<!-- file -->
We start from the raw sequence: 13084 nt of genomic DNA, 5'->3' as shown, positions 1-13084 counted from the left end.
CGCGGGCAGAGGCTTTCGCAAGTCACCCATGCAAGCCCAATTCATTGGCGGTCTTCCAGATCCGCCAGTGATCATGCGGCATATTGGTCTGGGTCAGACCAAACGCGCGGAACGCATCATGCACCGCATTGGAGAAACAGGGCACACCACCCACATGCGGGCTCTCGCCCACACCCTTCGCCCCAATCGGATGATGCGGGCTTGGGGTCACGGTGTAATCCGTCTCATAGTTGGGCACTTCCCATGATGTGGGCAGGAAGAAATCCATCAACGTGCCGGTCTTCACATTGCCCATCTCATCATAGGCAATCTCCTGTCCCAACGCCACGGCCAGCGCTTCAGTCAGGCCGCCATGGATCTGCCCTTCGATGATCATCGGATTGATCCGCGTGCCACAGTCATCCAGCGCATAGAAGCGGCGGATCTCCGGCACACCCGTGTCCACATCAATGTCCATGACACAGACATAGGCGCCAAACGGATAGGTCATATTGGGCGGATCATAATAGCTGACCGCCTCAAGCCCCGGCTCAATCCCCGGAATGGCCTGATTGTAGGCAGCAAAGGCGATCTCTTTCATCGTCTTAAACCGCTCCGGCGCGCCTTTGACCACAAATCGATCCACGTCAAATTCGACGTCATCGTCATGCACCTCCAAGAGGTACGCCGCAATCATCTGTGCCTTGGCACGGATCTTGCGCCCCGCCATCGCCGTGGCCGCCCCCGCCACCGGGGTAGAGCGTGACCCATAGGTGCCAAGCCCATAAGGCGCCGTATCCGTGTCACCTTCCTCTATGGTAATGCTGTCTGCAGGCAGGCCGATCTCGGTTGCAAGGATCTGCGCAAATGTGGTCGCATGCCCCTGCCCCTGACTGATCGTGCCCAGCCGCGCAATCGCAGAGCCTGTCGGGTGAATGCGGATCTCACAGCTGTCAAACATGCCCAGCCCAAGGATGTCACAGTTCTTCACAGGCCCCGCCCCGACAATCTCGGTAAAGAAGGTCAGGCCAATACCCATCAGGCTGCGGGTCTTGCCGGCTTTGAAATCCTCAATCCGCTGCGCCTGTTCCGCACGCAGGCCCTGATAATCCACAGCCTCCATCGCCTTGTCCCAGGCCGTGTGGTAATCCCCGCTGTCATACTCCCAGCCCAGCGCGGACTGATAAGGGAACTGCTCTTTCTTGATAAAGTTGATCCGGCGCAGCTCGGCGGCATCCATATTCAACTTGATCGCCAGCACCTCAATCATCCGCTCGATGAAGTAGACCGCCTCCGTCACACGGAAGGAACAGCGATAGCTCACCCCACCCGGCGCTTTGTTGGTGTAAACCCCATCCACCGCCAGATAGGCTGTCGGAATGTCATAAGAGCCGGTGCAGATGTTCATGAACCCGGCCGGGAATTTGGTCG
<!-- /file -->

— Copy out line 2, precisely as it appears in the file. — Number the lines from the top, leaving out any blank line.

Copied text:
CGCGGGCAGAGGCTTTCGCAAGTCACCCATGCAAGCCCAATTCATTGGCGGTCTTCCAGATCCGCCAGTGATCATGCGGCATATTGGTCTGGGTCAGACCAAACGCGCGGAACGCATCATGCACCGCATTGGAGAAACAGGGCACACCACCCACATGCGGGCTCTCGCCCACACCCTTCGCCCCAATCGGATGATGCGGGCTTGGGGTCACGGTGTAATCCGTCTCATAGTTGGGCACTTCCCATGATGTGGGCAGGAAGAAATCCATCAACGTGCCGGTCTTCACATTGCCCATCTCATCATAGGCAATCTCCTGTCCCAACGCCACGGCCAGCGCTTCAGTCAGGCCGCCATGGATCTGCCCTTCGATGATCATCGGATTGATCCGCGTGCCACAGTCATCCAGCGCATAGAAGCGGCGGATCTCCGGCACACCCGTGTCCACATCAATGTCCATGACACAGACATAGGCGCCAAACGGATAGGTCATATTGGGCGGATCATAATAGCTGACCGCCTCAAGCCCCGGCTCAATCCCCGGAATGGCCTGATTGTAGGCAGCAAAGGCGATCTCTTTCATCGTCTTAAACCGCTCCGGCGCGCCTTTGACCACAAATCGATCCACGTCAAATTCGACGTCATCGTCATGCACCTCCAAGAGGTACGCCGCAATCATCTGTGCCTTGGCACGGATCTTGCGCCCCGCCATCGCCGTGGCCGCCCCCGCCACCGGGGTAGAGCGTGACCCATAGGTGCCAAGCCCATAAGGCGCCGTATCCGTGTCACCTTCCTCTATGGTAATGCTGTCTGCAGGCAGGCCGATCTCGGTTGCAAGGATCTGCGCAAATGTGGTCGCATGCCCCTGCCCCTGACTGATCGTGCCCAGCCGCGCAATCGCAGAGCCTGTCGGGTGAATGCGGATCTCACAGCTGTCAAACATGCCCAGCCCAAGGATGTCACAGTTCTTCACAGGCCCCGCCCCGACAATCTCGGTAAAGAAGGTCAGGCCAATACCCATCAGGCTGCGGGTCTTGCCGGCTTTGAAATCCTCAATCCGCTGCGCCTGTTCCGCACGCAGGCCCTGATAATCCACAGCCTCCATCGCCTTGTCCCAGGCCGTGTGGTAATCCCCGCTGTCATACTCCCAGCCCAGCGCGGACTGATAAGGGAACTGCTCTTTCTTGATAAAGTTGATCCGGCGCAGCTCGGCGGCATCCATATTCAACTTGATCGCCAGCACCTCAATCATCCGCTCGATGAAGTAGACCGCCTCCGTCACACGGAAGGAACAGCGATAGCTCACCCCACCCGGCGCTTTGTTGGTGTAAACCCCATCCACCGCCAGATAGGCTGTCGGAATGTCATAAGAGCCGGTGCAGATGTTCATGAACCCGGCCGGGAATTTGGTCG